While salivating over Beijing’s recognition, the junta uses its military resources to violently protect China’s investments at all costs – a capacity the junta increasingly cannot guarantee. Despite the illegal junta’s all-out efforts to gain China’s support, China stops short of allowing the junta chief to visit Beijing. Nevertheless, this month China’s third BRI Forum welcomed two other junta leaders – Mya Tun Oo, the junta’s Deputy Prime Minister, and Ko Ko Hlaing, the junta’s Minister of Union Government Office (2) – clearly displaying China’s profit-driven friendship with the murderous junta.
Going forward, the international community must not allow China to block concrete action to protect civilians and end junta violence in Myanmar. With China’s recent election to the UN Human Rights Council and its permanent membership on the UN Security Council (UNSC) alongside Russia, the international community must act decisively and fearlessly. Vetoes from China and Russia must not deter UNSC members – particularly the United Kingdom, the UNSC’s penholder on Myanmar – from tabling a resolution under Chapter VII of the UN Charter that definitively pursues accountability for the military’s atrocities, and imposes a global arms embargo and targeted sanctions. With any UNSC vetoes clearly recorded, the resolution should be tabled at the UN General Assembly, echoing last year’s decisive resolution on Ukraine.
Ultimately, China’s support of the junta is a bet on the wrong horse, as the junta suffers increasing losses on the ground while China deepens its complicity in the junta’s crimes and fosters havens for cybercrime. With the Spring Revolution only gaining strength, China has positioned itself to be detested by the Myanmar people, as China’s money flows directly into the illegal junta’s blood-soaked hands. In the long run, the international community must deny China any ability to deter action to protect and support the people of Myanmar in their pursuit of accountability, justice, and sustainable peace.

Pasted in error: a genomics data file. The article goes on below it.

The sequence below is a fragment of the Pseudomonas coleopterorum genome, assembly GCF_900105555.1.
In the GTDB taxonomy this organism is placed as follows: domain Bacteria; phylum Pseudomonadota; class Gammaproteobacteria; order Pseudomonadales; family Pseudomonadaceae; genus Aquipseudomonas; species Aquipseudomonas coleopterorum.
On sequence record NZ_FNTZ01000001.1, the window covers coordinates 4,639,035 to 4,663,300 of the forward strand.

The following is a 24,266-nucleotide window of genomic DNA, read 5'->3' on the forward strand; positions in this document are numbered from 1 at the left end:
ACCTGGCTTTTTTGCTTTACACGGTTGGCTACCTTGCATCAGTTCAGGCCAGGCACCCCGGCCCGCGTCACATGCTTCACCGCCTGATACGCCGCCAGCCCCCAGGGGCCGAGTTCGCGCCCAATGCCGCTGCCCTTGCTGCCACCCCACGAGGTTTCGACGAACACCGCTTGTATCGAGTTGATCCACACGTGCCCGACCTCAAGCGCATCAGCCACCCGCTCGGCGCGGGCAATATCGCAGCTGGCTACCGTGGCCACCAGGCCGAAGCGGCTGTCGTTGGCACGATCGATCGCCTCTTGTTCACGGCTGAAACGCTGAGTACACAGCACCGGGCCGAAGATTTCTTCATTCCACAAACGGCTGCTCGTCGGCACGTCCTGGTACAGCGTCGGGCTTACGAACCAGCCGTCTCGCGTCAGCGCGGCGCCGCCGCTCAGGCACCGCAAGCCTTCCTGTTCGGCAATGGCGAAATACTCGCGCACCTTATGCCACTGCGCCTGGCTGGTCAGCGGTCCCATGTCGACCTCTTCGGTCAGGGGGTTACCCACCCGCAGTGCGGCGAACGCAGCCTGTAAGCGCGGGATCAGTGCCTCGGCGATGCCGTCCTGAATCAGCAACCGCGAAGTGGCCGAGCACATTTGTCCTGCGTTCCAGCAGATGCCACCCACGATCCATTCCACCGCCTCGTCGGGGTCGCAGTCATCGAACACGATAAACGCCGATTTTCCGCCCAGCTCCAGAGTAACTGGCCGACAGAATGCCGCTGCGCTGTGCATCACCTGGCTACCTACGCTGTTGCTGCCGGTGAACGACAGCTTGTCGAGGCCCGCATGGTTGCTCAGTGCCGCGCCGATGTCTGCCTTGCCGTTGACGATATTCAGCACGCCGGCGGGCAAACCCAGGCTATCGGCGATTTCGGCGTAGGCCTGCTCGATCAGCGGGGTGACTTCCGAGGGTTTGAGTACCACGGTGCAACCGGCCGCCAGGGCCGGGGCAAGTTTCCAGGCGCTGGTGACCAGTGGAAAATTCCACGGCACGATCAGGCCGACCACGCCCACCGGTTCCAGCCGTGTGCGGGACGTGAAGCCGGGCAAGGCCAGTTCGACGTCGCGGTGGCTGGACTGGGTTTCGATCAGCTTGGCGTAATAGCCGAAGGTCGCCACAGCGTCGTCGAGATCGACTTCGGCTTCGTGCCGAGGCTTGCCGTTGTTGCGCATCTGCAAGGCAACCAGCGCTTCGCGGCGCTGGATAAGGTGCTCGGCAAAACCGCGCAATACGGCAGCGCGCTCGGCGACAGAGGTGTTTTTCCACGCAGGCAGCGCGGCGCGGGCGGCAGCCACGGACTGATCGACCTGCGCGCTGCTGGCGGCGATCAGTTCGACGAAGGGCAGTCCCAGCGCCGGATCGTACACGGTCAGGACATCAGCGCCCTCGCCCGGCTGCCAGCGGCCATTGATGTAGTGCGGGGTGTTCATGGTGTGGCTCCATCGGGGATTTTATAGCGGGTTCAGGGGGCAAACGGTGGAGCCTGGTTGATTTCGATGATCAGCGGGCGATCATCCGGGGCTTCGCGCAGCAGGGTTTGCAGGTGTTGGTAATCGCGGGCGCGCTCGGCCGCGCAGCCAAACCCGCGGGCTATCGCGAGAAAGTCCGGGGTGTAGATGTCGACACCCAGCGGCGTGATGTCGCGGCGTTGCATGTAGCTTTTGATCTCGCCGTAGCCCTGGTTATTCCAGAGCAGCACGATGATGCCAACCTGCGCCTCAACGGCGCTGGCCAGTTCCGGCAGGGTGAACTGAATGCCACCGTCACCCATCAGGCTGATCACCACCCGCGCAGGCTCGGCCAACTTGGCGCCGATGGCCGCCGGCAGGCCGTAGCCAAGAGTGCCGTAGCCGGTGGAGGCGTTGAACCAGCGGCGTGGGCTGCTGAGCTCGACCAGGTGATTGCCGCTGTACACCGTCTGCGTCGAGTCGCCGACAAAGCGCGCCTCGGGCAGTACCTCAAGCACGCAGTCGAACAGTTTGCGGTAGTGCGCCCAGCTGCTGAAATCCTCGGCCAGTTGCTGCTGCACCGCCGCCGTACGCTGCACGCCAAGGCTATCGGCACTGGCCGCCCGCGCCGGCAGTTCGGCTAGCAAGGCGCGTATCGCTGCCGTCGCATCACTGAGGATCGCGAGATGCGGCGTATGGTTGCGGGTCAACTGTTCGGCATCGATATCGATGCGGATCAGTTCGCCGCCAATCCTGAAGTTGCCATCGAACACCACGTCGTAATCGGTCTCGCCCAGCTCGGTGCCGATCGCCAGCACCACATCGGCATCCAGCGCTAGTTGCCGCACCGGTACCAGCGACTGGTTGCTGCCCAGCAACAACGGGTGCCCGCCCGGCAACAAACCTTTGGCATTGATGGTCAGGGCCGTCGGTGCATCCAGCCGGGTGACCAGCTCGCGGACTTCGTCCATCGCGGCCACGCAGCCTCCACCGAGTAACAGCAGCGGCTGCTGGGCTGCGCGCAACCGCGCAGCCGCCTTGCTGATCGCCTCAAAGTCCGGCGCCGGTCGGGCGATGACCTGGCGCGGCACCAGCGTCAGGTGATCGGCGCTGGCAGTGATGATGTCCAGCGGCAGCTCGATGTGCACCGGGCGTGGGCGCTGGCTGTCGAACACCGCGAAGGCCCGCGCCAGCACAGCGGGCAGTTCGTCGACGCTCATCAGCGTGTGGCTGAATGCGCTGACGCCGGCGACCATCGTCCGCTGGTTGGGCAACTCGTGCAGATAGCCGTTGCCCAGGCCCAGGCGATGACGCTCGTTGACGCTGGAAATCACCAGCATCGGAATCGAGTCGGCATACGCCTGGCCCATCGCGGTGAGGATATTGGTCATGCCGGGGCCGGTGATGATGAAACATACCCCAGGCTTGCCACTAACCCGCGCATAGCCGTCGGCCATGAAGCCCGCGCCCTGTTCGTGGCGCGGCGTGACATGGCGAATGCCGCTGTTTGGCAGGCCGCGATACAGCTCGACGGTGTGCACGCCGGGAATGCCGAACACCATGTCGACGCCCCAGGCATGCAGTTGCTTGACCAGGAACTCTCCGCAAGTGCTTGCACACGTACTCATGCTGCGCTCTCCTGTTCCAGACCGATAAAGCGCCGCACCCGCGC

One year following the 1988 pro-democracy uprising, the former military junta changed the country’s name from Burma to Myanmar overnight. Progressive Voice uses the term ‘Myanmar’ in acknowledgement that most people of the country use this term. However, the deception of inclusiveness and the historical process of coercion by the former State Peace and Development Council military regime into usage of ‘Myanmar’ rather than ‘Burma’ without the consent of the people is recognized and not forgotten. Thus, under certain circumstances, ‘Burma’ is used.
By 440 Civil Society Organizations
By 440 Civil Society Organizations
By Association of Southeast Asian Nations
By Burma Campaign UK
By Human Rights Watch
By Justice For Myanmar
By NGO Working Group on Women, Peace and Security
By Independent Investigative Mechanism for Myanmar
By Shan Human Rights Foundation
By Shan Human Rights Foundation
Progressive Voice is a participatory, rights-based policy research and advocacy organization that was born out of Burma Partnership. Burma Partnership officially ended its work on October 10, 2016 transitioning to a rights-based policy research and advocacy organization called Progressive Voice. For further information, please see our press release “Burma Partnership Celebrates Continuing Regional Solidarity for Burma and Embraces the Work Ahead for Progressive Voice.”